Archive Date: 07/21/04

The veteran was awarded service connection for histiocytic type malignant lymphoma in a January 1995 rating decision. At the time of the initial award of service connection for histiocytic type malignant lymphoma, the record contained medical evidence confirming a diagnosis of histiocytic type malignant lymphoma shortly after discharge, the veteran's plausible allegations of in-service herbicide exposure, and corroboration of the veteran's service in Thailand and his maintenance work on B-57 aircraft.  

 
Citation Nr: 0118277 
Decision Date: 07/12/01 
Archive Date: 07/17/01

Case is not settled but interesting comment from The file also included a statement from Michael G. Ratelle, who had two years experience working for the Ministry of Public Health in Thailand and who found that Agent Orange "more than likely" contributed to the development of the appellant's squamous cell carcinoma.

Download from The VA in Text Format 

 
Citation Nr: 0333331 
Decision Date: 11/28/03 
Archive Date: 12/10/03

In this case, the veteran is not entitled to presumptive service connection because he never served in Vietnam during the Vietnam era. Instead, he claims that he was exposed to herbicides while stationed at the Royal Thai Air Force Bases in Korat, Thailand from 1970 to 1971. He maintains that he worked as an inventory specialist and he was responsible for maintaining a certain quantity of herbicides that were being used in Vietnam. He also alleges that herbicides were being sprayed around the perimeter of the base. In support of the veteran's claim, D.S. submitted a statement confirming that herbicides were being stored at the Air Force Based in Korat. D.S. explained that he and the veteran were assigned to the base supply system and that their duties included counting and inspecting barrels containing chemicals which had arrived from supply depots in Vietnam. According to D.S., leaking chemical from some of the barrels was carried over the storage area and looked like a greasy tar pit. D.S. maintained that he and the veteran were exposed to these chemicals on their skin, in their food, and from the air they breathed. When the shelf life had expired, the chemicals were transported to an open pit and burned under the veteran's supervision. Unfortunately, there is no presumption of exposure to herbicide agents in Thailand. However, in light of the statements provided by the veteran and D.S. concerning the use and storage of herbicides at the Air Force Base in Korat, Thailand, VA should attempt to obtain confirmation from appropriate sources.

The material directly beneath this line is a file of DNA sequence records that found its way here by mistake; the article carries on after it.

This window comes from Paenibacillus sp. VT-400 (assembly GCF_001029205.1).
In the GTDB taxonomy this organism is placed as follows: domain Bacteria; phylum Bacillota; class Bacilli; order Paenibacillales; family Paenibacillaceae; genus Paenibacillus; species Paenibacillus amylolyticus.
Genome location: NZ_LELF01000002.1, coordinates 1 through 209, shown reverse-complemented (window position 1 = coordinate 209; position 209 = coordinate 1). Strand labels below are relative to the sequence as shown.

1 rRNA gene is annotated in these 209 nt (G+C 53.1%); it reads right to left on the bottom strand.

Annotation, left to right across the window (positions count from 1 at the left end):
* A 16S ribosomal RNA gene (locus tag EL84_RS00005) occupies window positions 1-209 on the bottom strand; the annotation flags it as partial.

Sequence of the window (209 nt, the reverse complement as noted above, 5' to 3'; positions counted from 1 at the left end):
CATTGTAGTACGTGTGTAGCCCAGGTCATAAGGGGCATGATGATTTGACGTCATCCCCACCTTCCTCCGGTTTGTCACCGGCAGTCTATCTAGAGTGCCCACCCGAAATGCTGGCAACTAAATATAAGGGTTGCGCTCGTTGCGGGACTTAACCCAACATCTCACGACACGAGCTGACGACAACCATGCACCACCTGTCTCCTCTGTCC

Citation Nr: 0327969 
Decision Date: 10/17/03 
Archive Date: 10/28/03

Entitlement to service connection for Type II diabetes mellitus,  as result of herbicide exposure in Thailand. This matter comes to the Board of Veterans' Appeals (Board) on appeal from a May 2002 rating decision of the Department of Veterans Affairs (VA) Regional Office (RO) in Muskogee, Oklahoma. The veteran testified before the undersigned at a videoconference hearing held in April 2003. The veteran contends that his Type II diabetes mellitus is the result of exposure to herbicides during service in Thailand while he was in the Air Force. Service records confirm that the veteran was assigned to the 1982nd Communications Squadron at Ubon Air Field in Thailand from 1969 to 1972. At the hearing, the veteran reported that he had been receiving VA treatment for his diabetes since March or April 2002.